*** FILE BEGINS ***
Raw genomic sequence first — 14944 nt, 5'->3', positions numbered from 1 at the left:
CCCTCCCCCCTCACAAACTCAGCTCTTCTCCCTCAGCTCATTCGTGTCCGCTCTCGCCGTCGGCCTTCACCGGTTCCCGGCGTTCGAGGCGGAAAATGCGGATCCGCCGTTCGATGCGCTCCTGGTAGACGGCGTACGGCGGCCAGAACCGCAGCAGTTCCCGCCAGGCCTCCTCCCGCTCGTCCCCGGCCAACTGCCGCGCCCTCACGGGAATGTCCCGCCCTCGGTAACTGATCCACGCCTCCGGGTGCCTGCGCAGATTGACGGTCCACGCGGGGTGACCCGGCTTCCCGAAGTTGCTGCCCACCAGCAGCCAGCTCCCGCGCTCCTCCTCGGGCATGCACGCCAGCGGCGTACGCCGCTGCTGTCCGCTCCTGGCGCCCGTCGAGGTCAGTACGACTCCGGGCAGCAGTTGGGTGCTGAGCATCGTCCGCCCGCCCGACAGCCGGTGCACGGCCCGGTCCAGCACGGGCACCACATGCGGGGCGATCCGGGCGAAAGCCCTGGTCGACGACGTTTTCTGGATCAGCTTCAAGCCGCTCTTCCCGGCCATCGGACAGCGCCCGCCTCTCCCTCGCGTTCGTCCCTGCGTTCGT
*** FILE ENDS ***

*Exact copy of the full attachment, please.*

Raw genomic sequence first — 14944 nt, 5'->3', positions numbered from 1 at the left:
CCCTCCCCCCTCACAAACTCAGCTCTTCTCCCTCAGCTCATTCGTGTCCGCTCTCGCCGTCGGCCTTCACCGGTTCCCGGCGTTCGAGGCGGAAAATGCGGATCCGCCGTTCGATGCGCTCCTGGTAGACGGCGTACGGCGGCCAGAACCGCAGCAGTTCCCGCCAGGCCTCCTCCCGCTCGTCCCCGGCCAACTGCCGCGCCCTCACGGGAATGTCCCGCCCTCGGTAACTGATCCACGCCTCCGGGTGCCTGCGCAGATTGACGGTCCACGCGGGGTGACCCGGCTTCCCGAAGTTGCTGCCCACCAGCAGCCAGCTCCCGCGCTCCTCCTCGGGCATGCACGCCAGCGGCGTACGCCGCTGCTGTCCGCTCCTGGCGCCCGTCGAGGTCAGTACGACTCCGGGCAGCAGTTGGGTGCTGAGCATCGTCCGCCCGCCCGACAGCCGGTGCACGGCCCGGTCCAGCACGGGCACCACATGCGGGGCGATCCGGGCGAAAGCCCTGGTCGACGACGTTTTCTGGATCAGCTTCAAGCCGCTCTTCCCGGCCATCGGACAGCGCCCGCCTCTCCCTCGCGTTCGTCCCTGCGTTCGT